TRENTON, N.J. (2/13/13)--New Jersey Gov. Chris Christie Thursday signed a law banning credit card companies from soliciting students on public college campuses in the state.
The legislation was sponsored by State Sen. Kevin O'Toole (R-40). It forbids a New Jersey public institution of higher education from entering into an agreement, or permitting its agents or a student organization from entering into any agreement, for direct merchandising of credit cards in person or by displays to students (polotichernj.com Feb. 7).
The New Jersey Credit Union League said it did not take a position on the bill. The law is designed to prohibit New Jersey public colleges and universities, and their sanctioned organizations from entering into agreements with credit card issuers that allow an issuer to solicit students via direct mail, exhibits and take-one stands, Chris Abeel, league director of government affairs, told News Now.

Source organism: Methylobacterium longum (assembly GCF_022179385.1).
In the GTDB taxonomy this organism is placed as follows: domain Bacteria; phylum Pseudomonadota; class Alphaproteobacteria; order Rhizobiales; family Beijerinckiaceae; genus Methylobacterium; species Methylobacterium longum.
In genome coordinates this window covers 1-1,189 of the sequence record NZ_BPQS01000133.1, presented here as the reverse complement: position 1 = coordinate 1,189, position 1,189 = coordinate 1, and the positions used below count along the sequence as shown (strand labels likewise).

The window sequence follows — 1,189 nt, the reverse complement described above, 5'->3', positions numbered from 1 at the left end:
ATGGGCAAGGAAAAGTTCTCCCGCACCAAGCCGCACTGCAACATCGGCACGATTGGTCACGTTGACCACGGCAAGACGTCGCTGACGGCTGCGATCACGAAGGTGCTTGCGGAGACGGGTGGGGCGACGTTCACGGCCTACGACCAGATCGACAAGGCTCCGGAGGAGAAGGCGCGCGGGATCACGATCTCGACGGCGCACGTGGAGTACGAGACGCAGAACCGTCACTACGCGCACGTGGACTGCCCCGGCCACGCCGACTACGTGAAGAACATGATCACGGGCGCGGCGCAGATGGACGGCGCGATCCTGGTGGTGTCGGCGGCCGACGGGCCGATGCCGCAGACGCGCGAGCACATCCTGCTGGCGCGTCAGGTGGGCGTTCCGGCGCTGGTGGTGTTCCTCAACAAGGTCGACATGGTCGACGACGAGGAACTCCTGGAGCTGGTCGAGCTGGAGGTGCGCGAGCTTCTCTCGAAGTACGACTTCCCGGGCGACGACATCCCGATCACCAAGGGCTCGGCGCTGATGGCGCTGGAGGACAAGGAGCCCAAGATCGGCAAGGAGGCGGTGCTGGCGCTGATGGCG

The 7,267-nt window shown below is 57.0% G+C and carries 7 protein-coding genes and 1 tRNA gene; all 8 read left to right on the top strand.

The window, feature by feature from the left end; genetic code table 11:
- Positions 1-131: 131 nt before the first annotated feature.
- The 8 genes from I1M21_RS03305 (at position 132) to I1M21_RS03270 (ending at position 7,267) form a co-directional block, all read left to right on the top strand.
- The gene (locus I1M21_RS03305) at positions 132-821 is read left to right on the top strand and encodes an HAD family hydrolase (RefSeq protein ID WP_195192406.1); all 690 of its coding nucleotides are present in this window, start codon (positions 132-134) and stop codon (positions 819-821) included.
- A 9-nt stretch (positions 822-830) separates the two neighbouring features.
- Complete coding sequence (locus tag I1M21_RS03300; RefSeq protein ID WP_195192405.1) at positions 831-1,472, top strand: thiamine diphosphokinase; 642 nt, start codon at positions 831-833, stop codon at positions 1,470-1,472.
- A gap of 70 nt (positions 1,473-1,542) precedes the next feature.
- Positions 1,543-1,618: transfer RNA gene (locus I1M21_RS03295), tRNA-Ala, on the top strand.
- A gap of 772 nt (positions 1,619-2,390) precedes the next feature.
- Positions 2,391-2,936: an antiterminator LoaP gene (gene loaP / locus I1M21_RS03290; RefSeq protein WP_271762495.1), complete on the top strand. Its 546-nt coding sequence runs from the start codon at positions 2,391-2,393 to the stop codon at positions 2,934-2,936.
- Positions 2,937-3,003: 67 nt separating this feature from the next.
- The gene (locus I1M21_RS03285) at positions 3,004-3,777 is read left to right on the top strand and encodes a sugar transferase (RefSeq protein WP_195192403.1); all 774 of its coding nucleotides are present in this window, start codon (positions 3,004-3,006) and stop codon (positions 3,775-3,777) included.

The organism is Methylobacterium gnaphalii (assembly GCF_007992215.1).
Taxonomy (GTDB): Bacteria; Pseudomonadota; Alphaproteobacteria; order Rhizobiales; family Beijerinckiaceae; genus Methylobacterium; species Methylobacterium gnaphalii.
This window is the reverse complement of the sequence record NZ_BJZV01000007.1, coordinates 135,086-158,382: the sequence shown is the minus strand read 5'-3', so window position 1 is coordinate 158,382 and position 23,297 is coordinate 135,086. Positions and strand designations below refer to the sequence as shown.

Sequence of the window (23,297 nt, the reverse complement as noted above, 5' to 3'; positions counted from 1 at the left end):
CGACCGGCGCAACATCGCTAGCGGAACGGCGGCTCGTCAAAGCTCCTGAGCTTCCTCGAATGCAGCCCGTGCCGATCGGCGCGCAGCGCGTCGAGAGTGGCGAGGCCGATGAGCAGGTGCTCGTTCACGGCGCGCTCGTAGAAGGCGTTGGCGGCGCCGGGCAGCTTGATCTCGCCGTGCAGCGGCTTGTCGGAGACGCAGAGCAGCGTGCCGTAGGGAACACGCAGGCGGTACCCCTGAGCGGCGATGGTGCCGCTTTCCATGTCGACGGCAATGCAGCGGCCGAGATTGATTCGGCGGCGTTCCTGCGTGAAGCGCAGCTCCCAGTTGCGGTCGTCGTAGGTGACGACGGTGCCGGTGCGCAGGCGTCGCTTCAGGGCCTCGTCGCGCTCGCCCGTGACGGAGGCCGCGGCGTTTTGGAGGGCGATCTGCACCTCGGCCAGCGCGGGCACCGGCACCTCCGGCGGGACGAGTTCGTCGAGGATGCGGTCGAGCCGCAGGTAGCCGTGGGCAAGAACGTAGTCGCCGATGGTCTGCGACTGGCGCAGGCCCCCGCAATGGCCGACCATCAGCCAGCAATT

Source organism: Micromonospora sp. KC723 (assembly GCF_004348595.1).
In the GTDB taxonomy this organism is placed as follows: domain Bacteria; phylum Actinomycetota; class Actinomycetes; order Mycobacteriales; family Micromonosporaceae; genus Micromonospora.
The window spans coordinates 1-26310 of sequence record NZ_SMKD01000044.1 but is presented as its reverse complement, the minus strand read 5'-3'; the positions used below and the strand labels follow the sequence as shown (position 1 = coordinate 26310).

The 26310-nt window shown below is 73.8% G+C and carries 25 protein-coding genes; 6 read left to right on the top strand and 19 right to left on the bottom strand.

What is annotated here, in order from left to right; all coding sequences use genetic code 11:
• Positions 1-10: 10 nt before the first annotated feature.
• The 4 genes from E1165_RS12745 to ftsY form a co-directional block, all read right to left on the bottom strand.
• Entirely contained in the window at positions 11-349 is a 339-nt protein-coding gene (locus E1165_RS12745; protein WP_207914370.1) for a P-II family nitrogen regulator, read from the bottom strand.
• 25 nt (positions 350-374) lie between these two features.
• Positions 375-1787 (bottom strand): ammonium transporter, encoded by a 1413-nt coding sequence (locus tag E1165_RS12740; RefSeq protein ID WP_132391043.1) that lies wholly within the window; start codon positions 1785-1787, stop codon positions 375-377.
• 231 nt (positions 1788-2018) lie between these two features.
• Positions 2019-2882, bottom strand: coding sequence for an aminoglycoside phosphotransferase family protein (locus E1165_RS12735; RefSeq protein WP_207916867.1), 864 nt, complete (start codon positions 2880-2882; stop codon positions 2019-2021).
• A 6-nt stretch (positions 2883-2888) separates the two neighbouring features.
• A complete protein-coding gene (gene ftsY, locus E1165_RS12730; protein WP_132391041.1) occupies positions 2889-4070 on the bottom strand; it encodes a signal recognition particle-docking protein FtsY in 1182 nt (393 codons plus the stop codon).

"In short, the public institution cannot profit from or assist in a credit card issuer's solicitation of its students," Abeel added. "The bill sponsors noted that in 2010, Penn State [University] made $4.2 million from such agreements."
The law affects credit unions the same way it would banks or other credit card issuers. None will be able to enter into credit card solicitation arrangements with New Jersey public colleges and universities, Abeel explained.
The law does not prevent a college or university credit union, such as Rutgers FCU, from offering credit cards to its members, even those who are currently students, Abeel said.
"The credit union is an instrumentality of either the state or federal government, not a college or university organization or agent," he explained. "There was no testimony--nor was it the sponsors' intention--to prevent student access to responsible financial service providers such as credit unions."